Helmut Marko makes Michael Masi plea amid calls for Max Verstappen to be stripped of title

Max Verstappen 'recharged' ahead of new F1 season

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Red Bull chief Helmut Marko has urged F1 fans not to use FIA race director Michael Masi as a scapegoat in last season’s dramatic title decider. The FIA launched an internal investigation into the season finale that saw Lewis Hamilton beaten by Max Verstappen – and the results could see Masi end up losing his job or having his role changed.

Hamilton built up a sizable lead at Yas Marina in December and looked to be closing in on a record-breaking eighth world title. 

A late safety car bunched up the pack, however, and Masi made the contentious decision to order lapped drivers between Hamilton and Verstappen to pass through with one lap remaining. 

The Mercedes garage took issue with the call, which did not include the lapped drivers behind the Dutchman, and seemed to be a decision borne out of Masi’s desire to ‘go motor racing’. 

Having fitted fresher tyres behind the safety car, Verstappen took his opportunity to pass the Brit on the final lap and clinch his first Championship. 

Rich Energy CEO William Storey claims that, having met with F1 engineers, the overwhelming feeling is that Verstappen should be stripped of the title and Masi should be fired. 

The FIA’s findings are set to be presented today, 14 February, which could see the Australian axed. 

But Marko has urged against such action and jumped to Masi’s defence when asked whether he was to blame for December’s controversial shootout. 

“No, of course not,” he told Kleine Zeitung, “He wanted to find a sporting solution.

“As is often the case with Safety Car periods, one driver benefits more than the other.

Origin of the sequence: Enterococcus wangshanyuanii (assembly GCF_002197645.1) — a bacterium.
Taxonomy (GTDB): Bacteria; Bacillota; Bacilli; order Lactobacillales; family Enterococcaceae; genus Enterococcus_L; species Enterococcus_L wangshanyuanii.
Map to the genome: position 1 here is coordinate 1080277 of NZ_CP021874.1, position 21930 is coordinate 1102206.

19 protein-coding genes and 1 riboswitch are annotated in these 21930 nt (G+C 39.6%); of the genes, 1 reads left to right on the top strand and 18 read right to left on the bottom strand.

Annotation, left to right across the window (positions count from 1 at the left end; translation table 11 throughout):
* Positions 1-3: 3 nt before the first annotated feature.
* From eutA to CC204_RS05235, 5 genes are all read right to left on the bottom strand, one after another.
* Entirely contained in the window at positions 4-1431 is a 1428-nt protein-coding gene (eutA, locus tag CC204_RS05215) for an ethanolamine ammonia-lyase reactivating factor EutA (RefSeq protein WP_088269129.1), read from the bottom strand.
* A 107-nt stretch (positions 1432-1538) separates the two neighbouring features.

“In the American IMSA, three laps can be added so the races are suddenly longer. In Formula 1, with all the tight fuel calculations, this is not an option.

“The primary purpose of the investigation is to clarify that Masi was simply overwhelmed in that situation, and that the team bosses cannot continue to interfere with race management over the radio.

“Everything should be clearer. I think they will try to relieve the race management a little more.”

Precisely which course of action the FIA choose to take remains to be seen, although executive director of single-seaters Peter Bayer recently admitted that Masi’s time could be up. 

If true, it would not be the only sweeping change for the upcoming season as teams gradually reveal their new cars, which have been shaped by fresh regulations. 

Given that development could be the key to success in 2022, Verstappen expressed his eagerness to get the car out on track during Red Bull’s unveiling last week. 

Hamilton, meanwhile, will have a brand new partner with George Russell gearing up for his first fully-fledged race for the Silver Arrows since replacing Valtteri Bottas. 

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